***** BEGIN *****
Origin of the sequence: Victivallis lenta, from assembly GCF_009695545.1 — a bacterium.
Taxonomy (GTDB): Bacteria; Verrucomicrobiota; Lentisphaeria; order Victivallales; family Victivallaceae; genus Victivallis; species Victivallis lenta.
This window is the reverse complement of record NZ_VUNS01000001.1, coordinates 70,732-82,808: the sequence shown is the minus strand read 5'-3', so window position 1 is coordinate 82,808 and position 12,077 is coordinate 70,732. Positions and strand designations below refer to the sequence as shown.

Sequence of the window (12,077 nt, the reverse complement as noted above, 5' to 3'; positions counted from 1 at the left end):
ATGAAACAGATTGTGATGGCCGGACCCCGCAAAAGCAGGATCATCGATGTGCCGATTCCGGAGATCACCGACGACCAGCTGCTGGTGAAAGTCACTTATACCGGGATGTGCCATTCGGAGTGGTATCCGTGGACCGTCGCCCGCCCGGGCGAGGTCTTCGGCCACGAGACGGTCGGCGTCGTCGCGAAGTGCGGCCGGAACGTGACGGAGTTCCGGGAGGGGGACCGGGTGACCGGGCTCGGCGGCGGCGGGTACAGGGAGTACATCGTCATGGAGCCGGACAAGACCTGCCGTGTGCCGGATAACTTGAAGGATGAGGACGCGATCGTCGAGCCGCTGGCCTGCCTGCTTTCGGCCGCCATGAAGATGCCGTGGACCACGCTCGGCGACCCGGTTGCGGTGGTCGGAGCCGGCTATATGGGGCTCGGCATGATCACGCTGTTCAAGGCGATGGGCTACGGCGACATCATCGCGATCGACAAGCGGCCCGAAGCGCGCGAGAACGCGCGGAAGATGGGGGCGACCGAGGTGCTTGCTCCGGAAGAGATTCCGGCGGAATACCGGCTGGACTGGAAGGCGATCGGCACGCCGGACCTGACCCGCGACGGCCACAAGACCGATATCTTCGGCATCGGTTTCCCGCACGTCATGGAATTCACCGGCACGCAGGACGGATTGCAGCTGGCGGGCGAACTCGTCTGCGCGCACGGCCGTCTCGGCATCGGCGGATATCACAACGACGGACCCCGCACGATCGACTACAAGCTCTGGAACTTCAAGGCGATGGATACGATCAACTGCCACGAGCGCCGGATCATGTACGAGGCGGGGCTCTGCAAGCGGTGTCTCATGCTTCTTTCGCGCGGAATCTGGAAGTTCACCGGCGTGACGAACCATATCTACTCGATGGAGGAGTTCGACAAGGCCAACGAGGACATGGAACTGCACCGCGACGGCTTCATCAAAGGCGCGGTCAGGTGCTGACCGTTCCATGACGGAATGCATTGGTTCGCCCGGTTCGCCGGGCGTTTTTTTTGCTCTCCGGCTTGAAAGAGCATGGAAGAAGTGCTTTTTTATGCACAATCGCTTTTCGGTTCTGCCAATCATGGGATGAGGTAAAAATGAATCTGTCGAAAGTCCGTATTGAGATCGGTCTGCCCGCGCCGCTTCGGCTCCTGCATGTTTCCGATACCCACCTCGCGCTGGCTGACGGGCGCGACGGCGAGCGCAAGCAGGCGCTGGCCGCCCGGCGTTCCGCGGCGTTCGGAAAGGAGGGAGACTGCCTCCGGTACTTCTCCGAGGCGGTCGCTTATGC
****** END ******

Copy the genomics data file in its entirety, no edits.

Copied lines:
Origin of the sequence: Victivallis lenta, from assembly GCF_009695545.1 — a bacterium.
Taxonomy (GTDB): Bacteria; Verrucomicrobiota; Lentisphaeria; order Victivallales; family Victivallaceae; genus Victivallis; species Victivallis lenta.
This window is the reverse complement of record NZ_VUNS01000001.1, coordinates 70,732-82,808: the sequence shown is the minus strand read 5'-3', so window position 1 is coordinate 82,808 and position 12,077 is coordinate 70,732. Positions and strand designations below refer to the sequence as shown.

Sequence of the window (12,077 nt, the reverse complement as noted above, 5' to 3'; positions counted from 1 at the left end):
ATGAAACAGATTGTGATGGCCGGACCCCGCAAAAGCAGGATCATCGATGTGCCGATTCCGGAGATCACCGACGACCAGCTGCTGGTGAAAGTCACTTATACCGGGATGTGCCATTCGGAGTGGTATCCGTGGACCGTCGCCCGCCCGGGCGAGGTCTTCGGCCACGAGACGGTCGGCGTCGTCGCGAAGTGCGGCCGGAACGTGACGGAGTTCCGGGAGGGGGACCGGGTGACCGGGCTCGGCGGCGGCGGGTACAGGGAGTACATCGTCATGGAGCCGGACAAGACCTGCCGTGTGCCGGATAACTTGAAGGATGAGGACGCGATCGTCGAGCCGCTGGCCTGCCTGCTTTCGGCCGCCATGAAGATGCCGTGGACCACGCTCGGCGACCCGGTTGCGGTGGTCGGAGCCGGCTATATGGGGCTCGGCATGATCACGCTGTTCAAGGCGATGGGCTACGGCGACATCATCGCGATCGACAAGCGGCCCGAAGCGCGCGAGAACGCGCGGAAGATGGGGGCGACCGAGGTGCTTGCTCCGGAAGAGATTCCGGCGGAATACCGGCTGGACTGGAAGGCGATCGGCACGCCGGACCTGACCCGCGACGGCCACAAGACCGATATCTTCGGCATCGGTTTCCCGCACGTCATGGAATTCACCGGCACGCAGGACGGATTGCAGCTGGCGGGCGAACTCGTCTGCGCGCACGGCCGTCTCGGCATCGGCGGATATCACAACGACGGACCCCGCACGATCGACTACAAGCTCTGGAACTTCAAGGCGATGGATACGATCAACTGCCACGAGCGCCGGATCATGTACGAGGCGGGGCTCTGCAAGCGGTGTCTCATGCTTCTTTCGCGCGGAATCTGGAAGTTCACCGGCGTGACGAACCATATCTACTCGATGGAGGAGTTCGACAAGGCCAACGAGGACATGGAACTGCACCGCGACGGCTTCATCAAAGGCGCGGTCAGGTGCTGACCGTTCCATGACGGAATGCATTGGTTCGCCCGGTTCGCCGGGCGTTTTTTTTGCTCTCCGGCTTGAAAGAGCATGGAAGAAGTGCTTTTTTATGCACAATCGCTTTTCGGTTCTGCCAATCATGGGATGAGGTAAAAATGAATCTGTCGAAAGTCCGTATTGAGATCGGTCTGCCCGCGCCGCTTCGGCTCCTGCATGTTTCCGATACCCACCTCGCGCTGGCTGACGGGCGCGACGGCGAGCGCAAGCAGGCGCTGGCCGCCCGGCGTTCCGCGGCGTTCGGAAAGGAGGGAGACTGCCTCCGGTACTTCTCCGAGGCGGTCGCTTATGC